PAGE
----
09 Jan 2019

Why New England Needs New Ideas

Clay Christensen and researchers from the Christensen Institute on the transformative power of innovation


In a recent piece in the Boston Globe Magazine, Professor Clay Christensen, Karen Dillon, a senior researcher at Christensen’s Institute for Disruptive Innovation, and Efosa Ojomo (MBA 2015), a research fellow at the Institute, use New England’s history of innovation to illustrate how new ideas can foster economic prosperity.

The trio offers the anecdote of Isaac Merritt Singer, a Charlestown-based printing machinery maker who became a sewing machine magnate thanks to a smart business model, a strategic sales approach, and consumer-friendly pricing structures. “Singer didn’t invent the sewing machine,” they write, “but his innovations contributed to the US economy in ways that cannot be overstated.”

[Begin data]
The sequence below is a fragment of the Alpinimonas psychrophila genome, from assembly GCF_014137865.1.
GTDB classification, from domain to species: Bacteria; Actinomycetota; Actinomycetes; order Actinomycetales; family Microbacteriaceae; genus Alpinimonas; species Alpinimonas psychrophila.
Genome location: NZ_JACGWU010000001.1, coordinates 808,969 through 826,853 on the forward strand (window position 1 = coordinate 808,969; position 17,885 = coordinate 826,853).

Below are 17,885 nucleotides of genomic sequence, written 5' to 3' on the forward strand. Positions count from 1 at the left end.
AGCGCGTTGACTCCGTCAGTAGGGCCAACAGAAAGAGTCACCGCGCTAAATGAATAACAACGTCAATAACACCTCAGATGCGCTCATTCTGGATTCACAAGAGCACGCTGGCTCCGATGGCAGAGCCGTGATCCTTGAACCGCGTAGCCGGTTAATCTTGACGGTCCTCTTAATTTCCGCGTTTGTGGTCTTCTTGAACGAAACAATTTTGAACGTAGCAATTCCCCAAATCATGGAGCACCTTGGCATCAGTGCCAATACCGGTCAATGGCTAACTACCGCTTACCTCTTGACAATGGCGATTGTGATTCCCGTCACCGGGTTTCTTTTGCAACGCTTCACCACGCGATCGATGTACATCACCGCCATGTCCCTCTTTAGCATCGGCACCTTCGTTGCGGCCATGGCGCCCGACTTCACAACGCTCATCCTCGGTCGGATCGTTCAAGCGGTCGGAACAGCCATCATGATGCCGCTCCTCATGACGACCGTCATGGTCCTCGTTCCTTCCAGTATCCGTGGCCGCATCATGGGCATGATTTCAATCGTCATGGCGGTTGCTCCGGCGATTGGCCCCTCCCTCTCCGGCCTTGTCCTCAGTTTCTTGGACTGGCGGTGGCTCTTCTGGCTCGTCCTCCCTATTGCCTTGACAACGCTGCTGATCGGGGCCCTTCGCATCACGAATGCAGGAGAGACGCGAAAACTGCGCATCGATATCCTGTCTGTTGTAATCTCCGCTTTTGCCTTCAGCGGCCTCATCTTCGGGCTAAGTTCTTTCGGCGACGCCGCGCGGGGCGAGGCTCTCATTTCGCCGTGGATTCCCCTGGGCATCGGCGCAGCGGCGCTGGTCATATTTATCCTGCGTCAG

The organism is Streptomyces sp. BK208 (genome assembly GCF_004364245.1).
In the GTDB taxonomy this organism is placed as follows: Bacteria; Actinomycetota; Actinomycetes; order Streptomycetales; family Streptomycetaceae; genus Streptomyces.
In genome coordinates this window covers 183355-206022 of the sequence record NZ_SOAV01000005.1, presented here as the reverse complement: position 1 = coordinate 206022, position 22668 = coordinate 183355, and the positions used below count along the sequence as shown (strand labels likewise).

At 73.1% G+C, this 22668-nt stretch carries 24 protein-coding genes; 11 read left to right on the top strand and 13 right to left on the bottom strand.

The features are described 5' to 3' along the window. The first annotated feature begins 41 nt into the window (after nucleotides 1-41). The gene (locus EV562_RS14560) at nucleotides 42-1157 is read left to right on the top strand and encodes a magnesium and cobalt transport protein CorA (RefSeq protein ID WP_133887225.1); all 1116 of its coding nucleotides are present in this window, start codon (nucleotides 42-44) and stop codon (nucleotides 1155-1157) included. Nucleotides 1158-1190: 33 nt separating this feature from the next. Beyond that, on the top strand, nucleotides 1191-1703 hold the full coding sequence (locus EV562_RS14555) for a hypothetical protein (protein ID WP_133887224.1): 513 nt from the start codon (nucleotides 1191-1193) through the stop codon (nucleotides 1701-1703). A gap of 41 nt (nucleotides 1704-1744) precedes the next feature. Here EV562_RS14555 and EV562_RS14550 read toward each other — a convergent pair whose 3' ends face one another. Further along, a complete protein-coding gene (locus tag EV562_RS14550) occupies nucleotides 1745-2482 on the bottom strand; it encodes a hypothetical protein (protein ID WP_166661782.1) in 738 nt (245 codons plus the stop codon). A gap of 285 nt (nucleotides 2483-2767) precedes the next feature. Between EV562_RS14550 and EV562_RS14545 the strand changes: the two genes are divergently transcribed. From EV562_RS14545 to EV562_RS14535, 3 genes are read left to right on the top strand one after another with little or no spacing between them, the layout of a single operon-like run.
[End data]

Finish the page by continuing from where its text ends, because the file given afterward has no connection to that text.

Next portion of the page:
They also note that New England has also seen the flip side of innovation, represented in the region’s “fading factory towns.” “What’s essential to remember is that an empty factory doesn’t have to be the end of economic opportunity in a community,” they write. “History has shown us, time and again, that real opportunity doesn’t require billions of dollars of investment or the backing of Silicon Valley or Boston. Successful innovation starts with identifying how to help people achieve something they’re finding difficult, more affordably.”


Featured Alumni

Featured Alumni

Class of MBA 2015, Section A

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